Coffee was consumed bitter and strong when it was first introduced as a drink, but people began drinking it in a weaker form after some time. Mehmed Efendi of Kemah opened the first coffee shop that sold ground or roasted coffee in 1871 in Tahtakale. Among the Turks, coffee was named according to its density, the amount of sugar it contained or the cup in which it was served. Whether the coffee was roasted or not was also important. The more the coffee is roasted, the more it loses its acidic features. That is why connoisseurs prefer medium or lightly roasted coffee. The very first granulated coffee was produced during World War I in order to provide coffee for soldiers.
Adding milk to coffee became popular upon a request of a French physician towards the end of the 17th century. Caffeine, a central nervous system stimulant, was discovered within coffee during the 1920s by a scholar named Runge. Caffeine stimulates thinking and reactions, helps you to focus, increases concentration and boosts your morale. Turkish coffee is known for containing more caffeine than regular coffee.
People used to prevent small children from drinking coffee, saying that their skin would become “darker.” The real reason behind it was that they believed coffee caused problems during puberty. The Shah of Iran could not get enough coffee, however. One day, the Shah’s horse was restless, so his concubine said, “Make him drink coffee like our master. It will calm him down.” Furthermore, legendary German composer Johann Sebastian Bach named one of his compositions “Coffee Cantata.”
Until recently, especially because drinking tea was not as popular, coffee was the main drink on offer in Turkish houses. They offered water and Turkish delight along with the coffee; the water cleared the throat and enabled the drinker to taste the coffee better. Now, it is said that coffee causes dehydration and water served with the coffee compensates for it. When families pay a visit to ask for a girl's hand in marriage, they are offered Turkish coffee. Moreover, the girls add salt to the coffee of the boys who are asking for their hand in order to turn them down. Today, tea, which is easier to make and drink, has replaced coffee, and Turkish coffee is almost forgotten. However, the old ones say, “A cup of coffee commits one to 40 years of friendship.”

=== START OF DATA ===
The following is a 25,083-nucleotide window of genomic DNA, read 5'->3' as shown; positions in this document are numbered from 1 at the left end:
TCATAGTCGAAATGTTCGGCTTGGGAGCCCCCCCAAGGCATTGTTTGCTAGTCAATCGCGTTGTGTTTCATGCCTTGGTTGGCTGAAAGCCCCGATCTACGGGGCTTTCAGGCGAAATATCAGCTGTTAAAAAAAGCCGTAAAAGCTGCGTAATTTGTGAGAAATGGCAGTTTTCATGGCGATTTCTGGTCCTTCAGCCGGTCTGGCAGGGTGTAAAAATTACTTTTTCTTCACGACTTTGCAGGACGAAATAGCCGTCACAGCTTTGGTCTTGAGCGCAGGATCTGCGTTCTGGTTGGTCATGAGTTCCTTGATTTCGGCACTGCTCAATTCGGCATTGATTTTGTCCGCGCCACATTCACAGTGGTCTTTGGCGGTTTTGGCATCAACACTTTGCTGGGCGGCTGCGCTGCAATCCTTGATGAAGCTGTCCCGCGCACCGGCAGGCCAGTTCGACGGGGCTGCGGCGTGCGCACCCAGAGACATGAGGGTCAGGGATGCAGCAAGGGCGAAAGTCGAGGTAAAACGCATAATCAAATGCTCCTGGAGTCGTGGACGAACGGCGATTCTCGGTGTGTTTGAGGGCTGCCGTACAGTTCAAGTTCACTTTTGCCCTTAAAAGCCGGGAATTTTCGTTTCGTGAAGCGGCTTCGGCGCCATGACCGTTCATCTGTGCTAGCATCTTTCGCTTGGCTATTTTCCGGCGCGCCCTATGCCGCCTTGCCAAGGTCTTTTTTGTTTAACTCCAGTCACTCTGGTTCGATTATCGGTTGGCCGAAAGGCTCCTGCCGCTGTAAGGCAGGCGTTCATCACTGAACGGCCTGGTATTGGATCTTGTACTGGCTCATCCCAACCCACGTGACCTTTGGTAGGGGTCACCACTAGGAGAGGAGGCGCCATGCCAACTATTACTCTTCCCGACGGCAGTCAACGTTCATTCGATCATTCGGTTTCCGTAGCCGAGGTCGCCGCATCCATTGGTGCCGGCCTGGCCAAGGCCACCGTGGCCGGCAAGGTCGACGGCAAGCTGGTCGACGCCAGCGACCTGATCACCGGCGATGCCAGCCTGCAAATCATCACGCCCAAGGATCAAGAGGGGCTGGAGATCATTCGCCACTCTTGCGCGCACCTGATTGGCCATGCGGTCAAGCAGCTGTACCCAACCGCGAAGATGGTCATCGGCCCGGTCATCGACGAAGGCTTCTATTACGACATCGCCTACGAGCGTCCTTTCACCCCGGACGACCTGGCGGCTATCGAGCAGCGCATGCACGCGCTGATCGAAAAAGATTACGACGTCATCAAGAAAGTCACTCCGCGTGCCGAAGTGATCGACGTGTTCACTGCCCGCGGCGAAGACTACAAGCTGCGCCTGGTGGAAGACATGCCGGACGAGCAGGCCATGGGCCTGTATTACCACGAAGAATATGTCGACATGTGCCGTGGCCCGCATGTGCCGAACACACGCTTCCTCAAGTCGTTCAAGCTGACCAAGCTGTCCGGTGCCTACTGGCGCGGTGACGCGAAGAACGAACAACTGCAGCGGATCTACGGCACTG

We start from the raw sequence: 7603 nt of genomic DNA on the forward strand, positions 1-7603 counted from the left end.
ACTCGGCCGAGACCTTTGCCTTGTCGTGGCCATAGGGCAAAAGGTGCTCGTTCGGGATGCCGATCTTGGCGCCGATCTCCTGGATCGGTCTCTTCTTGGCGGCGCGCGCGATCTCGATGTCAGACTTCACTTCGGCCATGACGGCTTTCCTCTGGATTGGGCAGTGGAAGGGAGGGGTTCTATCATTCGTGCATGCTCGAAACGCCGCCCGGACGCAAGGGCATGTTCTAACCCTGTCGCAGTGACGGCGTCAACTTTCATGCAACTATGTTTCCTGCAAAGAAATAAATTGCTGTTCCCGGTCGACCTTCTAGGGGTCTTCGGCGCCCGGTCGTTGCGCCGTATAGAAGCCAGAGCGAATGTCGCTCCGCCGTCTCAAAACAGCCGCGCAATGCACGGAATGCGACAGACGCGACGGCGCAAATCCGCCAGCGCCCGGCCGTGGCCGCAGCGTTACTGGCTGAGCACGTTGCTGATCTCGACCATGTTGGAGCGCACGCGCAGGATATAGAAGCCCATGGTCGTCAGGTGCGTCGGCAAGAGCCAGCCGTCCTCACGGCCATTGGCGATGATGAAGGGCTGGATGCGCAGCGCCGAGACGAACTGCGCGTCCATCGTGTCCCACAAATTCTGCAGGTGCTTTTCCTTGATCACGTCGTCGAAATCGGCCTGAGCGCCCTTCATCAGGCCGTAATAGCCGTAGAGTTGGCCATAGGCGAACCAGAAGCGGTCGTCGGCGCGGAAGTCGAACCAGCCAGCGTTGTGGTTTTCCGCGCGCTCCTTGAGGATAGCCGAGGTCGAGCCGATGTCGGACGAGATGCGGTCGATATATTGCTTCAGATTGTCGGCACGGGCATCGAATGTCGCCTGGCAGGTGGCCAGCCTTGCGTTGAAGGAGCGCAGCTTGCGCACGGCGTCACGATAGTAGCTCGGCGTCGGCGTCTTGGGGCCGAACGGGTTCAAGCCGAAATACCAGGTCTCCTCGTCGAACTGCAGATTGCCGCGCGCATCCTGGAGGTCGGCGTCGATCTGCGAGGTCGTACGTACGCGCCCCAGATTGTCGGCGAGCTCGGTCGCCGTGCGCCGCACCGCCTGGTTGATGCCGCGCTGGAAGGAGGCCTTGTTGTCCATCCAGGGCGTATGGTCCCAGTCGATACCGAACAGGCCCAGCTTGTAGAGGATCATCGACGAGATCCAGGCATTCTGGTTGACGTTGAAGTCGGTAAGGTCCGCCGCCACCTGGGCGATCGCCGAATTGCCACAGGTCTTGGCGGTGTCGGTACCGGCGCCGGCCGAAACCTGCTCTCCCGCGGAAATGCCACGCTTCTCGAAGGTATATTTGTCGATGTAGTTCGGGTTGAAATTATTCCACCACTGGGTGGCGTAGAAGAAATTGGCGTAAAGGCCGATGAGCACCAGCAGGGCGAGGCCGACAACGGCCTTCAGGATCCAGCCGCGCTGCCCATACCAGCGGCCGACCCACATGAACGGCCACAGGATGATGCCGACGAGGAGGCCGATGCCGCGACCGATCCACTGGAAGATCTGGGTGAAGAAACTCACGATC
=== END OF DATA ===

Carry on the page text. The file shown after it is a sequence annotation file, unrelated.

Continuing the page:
Coffee should not be drunk on an empty stomach. There is a reason why Turks call breakfast “kahvaltı” (before coffee). “If you cannot find something to eat before coffee, pull off your button and eat it,” is a saying in Turkish. In Europe, coffee is consumed with cake and accompanies breakfast. It is also said that it reduces the hazardous effects of tobacco.
During World War II, coffee was only available on the black market. Nevertheless, coffee lovers did not give up coffee. They roasted chickpeas and drank a brew concocted from that instead. Due to the economic crises in the past, coffee was not something that was easily available to find. Coffee lovers bought coffee beans abroad for high prices, brought them back to Turkey, roasted them in their old pans and ground it, refusing to give up their pleasure. Turkish coffee, which has been subject to folk songs, was placed on UNESCO’s World Heritage List in 2013. However, protecting Turkish coffee is the job of the Turks above anything else.